Each fall for the last 21 years my parents packed up their motorhome or (in recent years) their mini-van and headed south to spend some or all of the winter in Arizona. Some years the trip took weeks, with detours of hundreds of miles to meet friends or take in some new sight. Sometimes the trip was a race against the howling winds and snows of winter. Occasionally it was a slow slog through the first of those early storms. However, while the timing of the trip changed through the years (from after Christmas to after Thanksgiving to after Election Day) my parents always got on the road to make the trip south.
This year, with my father gone, my husband and I helped my mother load the mini-van and made the drive south with her.
We left in early November, driving through a dull-brown landscape just a day ahead of the season’s first winter storm. Our route took us through the core of the Great Plains – southern Minnesota, Iowa, Kansas, Nebraska, the Oklahoma panhandle, and a corner of Texas – before we crossed the dry buttes of New Mexico, the mountains of Arizona, and down into the warmth of the Sonoran Desert. Along the way abandoned farmsteads and endless acres of corn and wheat became countless oil rigs and cattle. Wind towers standing high above it all. At last we hit the rugged landscape of New Mexico, the pine-covered mountains of northern Arizona, and the saguaros of the Sonoran Desert.
We made the 1,700 mile trip in four days, with overnight stops in the agricultural burg of York, Nebraska; the oil and cattle town of Dalhart, Texas; and the mountain get-away of Payson, Arizona.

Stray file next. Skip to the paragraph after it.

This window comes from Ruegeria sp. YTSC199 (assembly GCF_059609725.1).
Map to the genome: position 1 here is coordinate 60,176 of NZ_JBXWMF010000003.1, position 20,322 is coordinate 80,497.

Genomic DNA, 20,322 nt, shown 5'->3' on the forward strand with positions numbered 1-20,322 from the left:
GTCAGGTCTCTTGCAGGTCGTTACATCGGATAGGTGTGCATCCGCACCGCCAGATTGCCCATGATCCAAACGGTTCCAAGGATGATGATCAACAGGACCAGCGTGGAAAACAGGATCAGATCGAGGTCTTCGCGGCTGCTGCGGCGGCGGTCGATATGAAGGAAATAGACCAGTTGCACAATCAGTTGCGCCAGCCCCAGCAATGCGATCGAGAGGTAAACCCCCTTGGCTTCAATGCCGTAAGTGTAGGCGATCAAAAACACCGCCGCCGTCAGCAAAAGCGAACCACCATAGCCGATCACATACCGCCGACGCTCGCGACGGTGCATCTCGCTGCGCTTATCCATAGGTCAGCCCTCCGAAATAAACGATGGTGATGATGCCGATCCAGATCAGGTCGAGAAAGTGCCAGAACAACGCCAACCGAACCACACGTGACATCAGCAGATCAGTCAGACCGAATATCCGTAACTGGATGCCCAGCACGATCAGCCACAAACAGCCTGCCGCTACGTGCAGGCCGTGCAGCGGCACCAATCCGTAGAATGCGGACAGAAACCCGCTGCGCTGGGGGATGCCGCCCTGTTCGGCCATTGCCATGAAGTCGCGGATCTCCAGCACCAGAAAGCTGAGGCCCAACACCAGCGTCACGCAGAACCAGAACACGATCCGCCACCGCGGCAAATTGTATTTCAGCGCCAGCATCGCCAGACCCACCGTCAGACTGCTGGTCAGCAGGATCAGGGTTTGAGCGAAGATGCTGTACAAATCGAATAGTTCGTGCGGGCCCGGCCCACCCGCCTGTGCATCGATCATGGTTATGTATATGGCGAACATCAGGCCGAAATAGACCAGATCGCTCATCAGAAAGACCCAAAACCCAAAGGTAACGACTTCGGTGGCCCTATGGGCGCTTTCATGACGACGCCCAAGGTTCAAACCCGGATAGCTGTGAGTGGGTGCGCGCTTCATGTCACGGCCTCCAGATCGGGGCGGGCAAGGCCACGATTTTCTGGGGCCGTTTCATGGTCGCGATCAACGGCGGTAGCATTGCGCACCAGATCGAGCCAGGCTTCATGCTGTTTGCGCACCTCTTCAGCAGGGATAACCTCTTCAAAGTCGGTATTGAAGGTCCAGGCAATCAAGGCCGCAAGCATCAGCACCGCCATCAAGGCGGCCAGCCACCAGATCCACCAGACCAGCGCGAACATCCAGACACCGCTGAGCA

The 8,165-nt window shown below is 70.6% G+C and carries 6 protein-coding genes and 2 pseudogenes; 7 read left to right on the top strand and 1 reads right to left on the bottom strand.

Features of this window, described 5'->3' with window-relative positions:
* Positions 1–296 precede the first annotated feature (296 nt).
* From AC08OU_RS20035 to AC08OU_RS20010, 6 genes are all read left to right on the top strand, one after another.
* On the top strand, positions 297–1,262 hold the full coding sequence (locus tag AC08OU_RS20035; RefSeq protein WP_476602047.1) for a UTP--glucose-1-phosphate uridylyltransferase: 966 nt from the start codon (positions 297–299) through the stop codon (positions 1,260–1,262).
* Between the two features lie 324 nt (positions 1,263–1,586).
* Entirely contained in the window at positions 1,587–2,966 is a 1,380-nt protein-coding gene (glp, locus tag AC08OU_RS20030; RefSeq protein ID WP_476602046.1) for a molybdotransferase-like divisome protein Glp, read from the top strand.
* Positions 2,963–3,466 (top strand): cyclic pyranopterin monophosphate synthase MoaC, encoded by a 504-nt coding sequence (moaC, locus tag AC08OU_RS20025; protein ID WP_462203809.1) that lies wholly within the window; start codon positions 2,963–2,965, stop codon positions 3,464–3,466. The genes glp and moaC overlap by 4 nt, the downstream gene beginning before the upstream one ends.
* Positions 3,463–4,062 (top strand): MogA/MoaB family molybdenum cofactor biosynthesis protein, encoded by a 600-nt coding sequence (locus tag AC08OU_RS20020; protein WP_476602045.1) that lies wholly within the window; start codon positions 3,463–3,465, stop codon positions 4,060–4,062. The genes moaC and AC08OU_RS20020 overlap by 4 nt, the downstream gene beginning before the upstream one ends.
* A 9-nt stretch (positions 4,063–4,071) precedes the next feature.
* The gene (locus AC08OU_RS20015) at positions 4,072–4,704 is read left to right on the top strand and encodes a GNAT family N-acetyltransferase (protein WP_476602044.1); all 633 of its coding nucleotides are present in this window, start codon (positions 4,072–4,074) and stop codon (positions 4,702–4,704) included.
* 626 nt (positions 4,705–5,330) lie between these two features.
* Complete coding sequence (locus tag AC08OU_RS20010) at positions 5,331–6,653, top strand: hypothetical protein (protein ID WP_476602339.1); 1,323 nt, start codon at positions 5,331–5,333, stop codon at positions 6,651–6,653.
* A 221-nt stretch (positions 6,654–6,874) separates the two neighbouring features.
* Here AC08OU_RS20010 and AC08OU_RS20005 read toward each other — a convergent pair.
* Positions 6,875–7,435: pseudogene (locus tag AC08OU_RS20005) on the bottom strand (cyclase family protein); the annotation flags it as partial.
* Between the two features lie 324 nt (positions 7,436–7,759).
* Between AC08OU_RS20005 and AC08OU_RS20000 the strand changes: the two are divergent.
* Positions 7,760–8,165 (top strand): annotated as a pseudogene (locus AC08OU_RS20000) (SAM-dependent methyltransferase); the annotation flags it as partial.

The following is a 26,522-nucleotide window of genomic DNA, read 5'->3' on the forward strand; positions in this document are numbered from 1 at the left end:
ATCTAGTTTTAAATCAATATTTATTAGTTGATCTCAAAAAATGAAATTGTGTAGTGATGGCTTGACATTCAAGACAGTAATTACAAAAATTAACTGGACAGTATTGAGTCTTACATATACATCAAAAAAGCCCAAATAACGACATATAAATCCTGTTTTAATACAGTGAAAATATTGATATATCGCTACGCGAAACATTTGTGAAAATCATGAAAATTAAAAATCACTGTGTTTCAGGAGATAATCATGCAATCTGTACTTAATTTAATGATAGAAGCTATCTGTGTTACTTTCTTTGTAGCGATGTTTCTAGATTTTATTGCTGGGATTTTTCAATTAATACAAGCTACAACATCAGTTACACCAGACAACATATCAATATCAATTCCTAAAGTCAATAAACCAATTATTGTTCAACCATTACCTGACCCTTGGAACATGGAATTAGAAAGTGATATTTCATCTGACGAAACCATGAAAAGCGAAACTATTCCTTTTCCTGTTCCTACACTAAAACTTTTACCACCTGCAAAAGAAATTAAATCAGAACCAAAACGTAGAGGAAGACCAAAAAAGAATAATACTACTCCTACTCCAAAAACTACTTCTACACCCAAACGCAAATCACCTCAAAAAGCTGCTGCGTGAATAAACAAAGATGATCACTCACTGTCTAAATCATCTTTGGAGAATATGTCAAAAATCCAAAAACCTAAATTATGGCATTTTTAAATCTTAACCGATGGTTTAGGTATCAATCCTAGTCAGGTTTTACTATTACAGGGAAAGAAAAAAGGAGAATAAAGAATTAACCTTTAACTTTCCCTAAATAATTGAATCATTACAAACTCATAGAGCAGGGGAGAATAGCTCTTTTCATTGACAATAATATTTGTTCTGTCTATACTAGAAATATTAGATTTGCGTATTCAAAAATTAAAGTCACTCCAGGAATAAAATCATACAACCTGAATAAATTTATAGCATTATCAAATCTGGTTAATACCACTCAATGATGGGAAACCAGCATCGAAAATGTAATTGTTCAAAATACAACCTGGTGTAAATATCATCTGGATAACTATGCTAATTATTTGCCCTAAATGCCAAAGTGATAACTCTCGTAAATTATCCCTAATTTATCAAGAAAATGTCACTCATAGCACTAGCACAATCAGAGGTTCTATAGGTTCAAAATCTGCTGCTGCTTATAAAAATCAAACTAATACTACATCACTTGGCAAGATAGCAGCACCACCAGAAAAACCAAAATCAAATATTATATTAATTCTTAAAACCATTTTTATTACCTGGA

We made few other stops along the way: lunch in the Danish village of Elk Horn, Iowa, where someday my mother and I will visit the Museum of Danish America together; an emergency room visit in Salina Kansas when my mother’s arthritis attack started to alarm all of us; lunch with a high school friend of mine in Albuquerque; and a quick break to check out the odd variety of merchandise at the over-advertised Flying C Ranch.
This annual pilgrimage south had always been an unknown part of my parents’ life. I knew they made this journey, often even knew exactly where they were along the way, but I had never made this journey myself. I had never seen the places so familiar to them, never felt the rhythm of the changing landscape along the way. Now I know.
It was a gift to accompany my mother on this trip, to experience with her this journey she knows so well.
This is probably the last time she will travel this way. Next year she will likely make the trip by air. It is a change my parents should have made years ago; a change my father resisted. He loved to be on the road with the landscape unfolding around him. For my father any trip – even a familiar one – was about the journey as much as the destination. Flying will be easier, faster, and safer for my mother and for the rest of us too. But it will also mark the end of yet one more familiar tradition in a year that has already seen the end of so many.